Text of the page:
At Geralds, the early arrivals dictate the open bottles, which can be switched around once exhausted, with ten typically open at any one time.
Hannah Green’s Etta has firmly established itself as the vibrantly busy neighbourhood restaurant that she set out to create back in 2017. That feel of a local place, a bistro and wine bar, a community favourite is strong in Etta’s DNA, but so too are the crisp skills and wine expertise that Green forged working at Attica and other benchmark establishments.
Running at full clip, Etta can seat 80 in one sitting, but it’s very much a personal affair. Closed Monday and Tuesday, if you’re not greeted, checked in on or solely served by Green, then you’ve probably got the address mixed up.
The same is true of the food. It’s personal, too. So, when Green’s first business partner, and the chef, moved on, she needed the right fit. A chef that got the spirit of Etta, but one that would bring their own signature, and importantly cook wine-friendly food to match her impressive list.
Enter Charley Snadden-Wilson, who had just finished up at the much-missed Ramblr, as the Leonard’s House of Love crew were refitting the casual fine diner into a pizza-by-the-slice temple. That was never going to be Snadden-Wilson’s speed, who had previously done stretches at Embla and the Town Mouse under Dave Verheul.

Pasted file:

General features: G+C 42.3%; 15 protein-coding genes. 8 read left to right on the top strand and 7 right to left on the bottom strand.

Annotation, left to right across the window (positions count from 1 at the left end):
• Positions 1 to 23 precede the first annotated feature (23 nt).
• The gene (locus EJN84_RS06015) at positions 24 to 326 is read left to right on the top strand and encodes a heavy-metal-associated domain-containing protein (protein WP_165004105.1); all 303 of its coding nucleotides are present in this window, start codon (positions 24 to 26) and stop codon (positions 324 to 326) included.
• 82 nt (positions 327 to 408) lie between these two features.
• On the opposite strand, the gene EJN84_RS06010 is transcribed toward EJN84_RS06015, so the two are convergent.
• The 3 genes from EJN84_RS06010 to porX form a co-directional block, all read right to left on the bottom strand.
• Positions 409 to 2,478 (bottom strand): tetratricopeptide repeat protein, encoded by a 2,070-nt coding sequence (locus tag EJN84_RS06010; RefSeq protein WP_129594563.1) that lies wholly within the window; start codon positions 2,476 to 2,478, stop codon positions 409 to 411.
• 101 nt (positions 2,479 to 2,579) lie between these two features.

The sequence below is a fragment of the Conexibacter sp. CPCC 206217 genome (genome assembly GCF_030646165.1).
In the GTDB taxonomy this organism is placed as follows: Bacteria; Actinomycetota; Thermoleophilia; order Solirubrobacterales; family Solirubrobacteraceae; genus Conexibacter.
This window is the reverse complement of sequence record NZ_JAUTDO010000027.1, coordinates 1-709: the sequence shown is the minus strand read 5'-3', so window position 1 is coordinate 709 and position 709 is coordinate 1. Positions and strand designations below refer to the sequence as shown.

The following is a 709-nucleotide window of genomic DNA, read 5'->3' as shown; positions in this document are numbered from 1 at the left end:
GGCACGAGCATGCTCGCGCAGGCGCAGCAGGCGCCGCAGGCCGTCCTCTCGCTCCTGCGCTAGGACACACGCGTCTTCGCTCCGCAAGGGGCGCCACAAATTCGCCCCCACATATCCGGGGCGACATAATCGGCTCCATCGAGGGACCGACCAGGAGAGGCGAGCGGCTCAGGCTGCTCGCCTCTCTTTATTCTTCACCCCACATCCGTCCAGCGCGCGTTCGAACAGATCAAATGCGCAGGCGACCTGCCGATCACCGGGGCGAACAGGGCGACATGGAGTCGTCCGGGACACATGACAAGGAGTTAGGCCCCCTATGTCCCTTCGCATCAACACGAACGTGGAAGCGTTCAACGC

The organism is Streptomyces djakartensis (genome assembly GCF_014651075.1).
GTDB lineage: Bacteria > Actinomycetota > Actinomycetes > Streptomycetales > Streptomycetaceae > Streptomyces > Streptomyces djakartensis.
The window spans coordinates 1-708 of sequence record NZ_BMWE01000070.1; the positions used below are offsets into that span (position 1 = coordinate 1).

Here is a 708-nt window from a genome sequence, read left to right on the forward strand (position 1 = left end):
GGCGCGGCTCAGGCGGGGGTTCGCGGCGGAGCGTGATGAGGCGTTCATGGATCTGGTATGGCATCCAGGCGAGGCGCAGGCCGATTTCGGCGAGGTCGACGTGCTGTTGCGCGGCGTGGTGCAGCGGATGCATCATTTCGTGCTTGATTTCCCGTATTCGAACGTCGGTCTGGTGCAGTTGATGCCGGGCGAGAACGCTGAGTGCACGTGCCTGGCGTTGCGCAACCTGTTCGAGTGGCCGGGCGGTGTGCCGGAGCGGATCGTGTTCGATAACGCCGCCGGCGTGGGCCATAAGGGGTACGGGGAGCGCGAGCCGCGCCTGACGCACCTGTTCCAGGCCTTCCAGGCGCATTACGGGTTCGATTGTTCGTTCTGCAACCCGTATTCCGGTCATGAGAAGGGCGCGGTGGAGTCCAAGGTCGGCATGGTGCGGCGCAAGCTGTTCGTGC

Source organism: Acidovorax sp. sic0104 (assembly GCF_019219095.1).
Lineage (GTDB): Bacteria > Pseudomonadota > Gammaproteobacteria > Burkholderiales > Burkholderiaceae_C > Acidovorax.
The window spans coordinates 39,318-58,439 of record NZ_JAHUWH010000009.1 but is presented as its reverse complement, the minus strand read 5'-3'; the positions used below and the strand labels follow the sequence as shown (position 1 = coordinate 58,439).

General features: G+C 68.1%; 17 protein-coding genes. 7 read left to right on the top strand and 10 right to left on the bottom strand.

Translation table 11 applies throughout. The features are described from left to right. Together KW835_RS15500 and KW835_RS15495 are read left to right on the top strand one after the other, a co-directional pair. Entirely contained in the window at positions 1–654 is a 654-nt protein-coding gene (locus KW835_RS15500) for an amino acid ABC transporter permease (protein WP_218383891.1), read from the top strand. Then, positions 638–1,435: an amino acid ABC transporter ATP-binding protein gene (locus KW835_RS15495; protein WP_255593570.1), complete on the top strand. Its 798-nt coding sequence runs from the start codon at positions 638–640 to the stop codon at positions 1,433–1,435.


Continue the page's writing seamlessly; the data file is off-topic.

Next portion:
Etta had always had a vegetable-centric philosophy. A vegetarian restaurant, no, not by a stretch, but it’s always elevated vegetables in equal measure. Snadden-Wilson’s menu still does that, but it also celebrates more substantial proteins. Fermenting, curing, smoking and cooking over fire are Snadden-Wilson signatures, but they are weaved into his dishes, rather than bullying the plates.
The space at Etta, a former fish and chip shop, with its warren of rooms now joined either physically or visually by architectural apertures, has a serene modernity to it, but stops short of feeling too fancy. Textured hard-plaster finishes, deeply hued wooden floors, black Thonet bentwoods, marble counters and an eclectic mix of pendant lights make up the picture. While dining may be a strong suit for Etta, the front bar section is part aperitivo and digestivo space and part wine bar, and an ideal spot for a glass or two of wine and a few small plates, or more than a few, if you like.
Green’s wine list alone is worthy of a visit to Etta, with the ever-cycling selection roving around the country and the world. Green’s background as a sommelier at such luminous gems as Ben Shewry’s Attica is on full show here, with an eclectic collection of wines that doesn’t fall into an easy category. Rather, hers is a list that prizes character, individuality, and the value of differing texture and flavour profiles to engage with food, and without, too.